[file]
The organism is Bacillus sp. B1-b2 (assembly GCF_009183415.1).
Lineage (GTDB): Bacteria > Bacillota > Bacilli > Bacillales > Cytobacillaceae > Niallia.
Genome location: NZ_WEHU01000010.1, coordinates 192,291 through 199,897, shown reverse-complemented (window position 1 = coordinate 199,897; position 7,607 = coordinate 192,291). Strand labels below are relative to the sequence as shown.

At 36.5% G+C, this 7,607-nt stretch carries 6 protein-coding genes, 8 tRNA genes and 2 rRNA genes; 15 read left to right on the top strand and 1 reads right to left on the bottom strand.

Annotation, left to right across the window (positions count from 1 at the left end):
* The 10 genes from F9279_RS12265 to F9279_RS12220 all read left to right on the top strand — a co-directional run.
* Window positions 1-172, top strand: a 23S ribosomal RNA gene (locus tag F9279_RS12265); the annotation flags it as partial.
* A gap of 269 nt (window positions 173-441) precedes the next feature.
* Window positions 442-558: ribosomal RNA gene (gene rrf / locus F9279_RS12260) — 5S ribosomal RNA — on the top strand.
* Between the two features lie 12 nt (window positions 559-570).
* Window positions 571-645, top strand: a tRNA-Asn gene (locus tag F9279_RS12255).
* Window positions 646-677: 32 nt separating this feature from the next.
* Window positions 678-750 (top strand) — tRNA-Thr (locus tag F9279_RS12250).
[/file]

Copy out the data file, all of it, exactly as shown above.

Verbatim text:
The organism is Bacillus sp. B1-b2 (assembly GCF_009183415.1).
Lineage (GTDB): Bacteria > Bacillota > Bacilli > Bacillales > Cytobacillaceae > Niallia.
Genome location: NZ_WEHU01000010.1, coordinates 192,291 through 199,897, shown reverse-complemented (window position 1 = coordinate 199,897; position 7,607 = coordinate 192,291). Strand labels below are relative to the sequence as shown.

At 36.5% G+C, this 7,607-nt stretch carries 6 protein-coding genes, 8 tRNA genes and 2 rRNA genes; 15 read left to right on the top strand and 1 reads right to left on the bottom strand.

Annotation, left to right across the window (positions count from 1 at the left end):
* The 10 genes from F9279_RS12265 to F9279_RS12220 all read left to right on the top strand — a co-directional run.
* Window positions 1-172, top strand: a 23S ribosomal RNA gene (locus tag F9279_RS12265); the annotation flags it as partial.
* A gap of 269 nt (window positions 173-441) precedes the next feature.
* Window positions 442-558: ribosomal RNA gene (gene rrf / locus F9279_RS12260) — 5S ribosomal RNA — on the top strand.
* Between the two features lie 12 nt (window positions 559-570).
* Window positions 571-645, top strand: a tRNA-Asn gene (locus tag F9279_RS12255).
* Window positions 646-677: 32 nt separating this feature from the next.
* Window positions 678-750 (top strand) — tRNA-Thr (locus tag F9279_RS12250).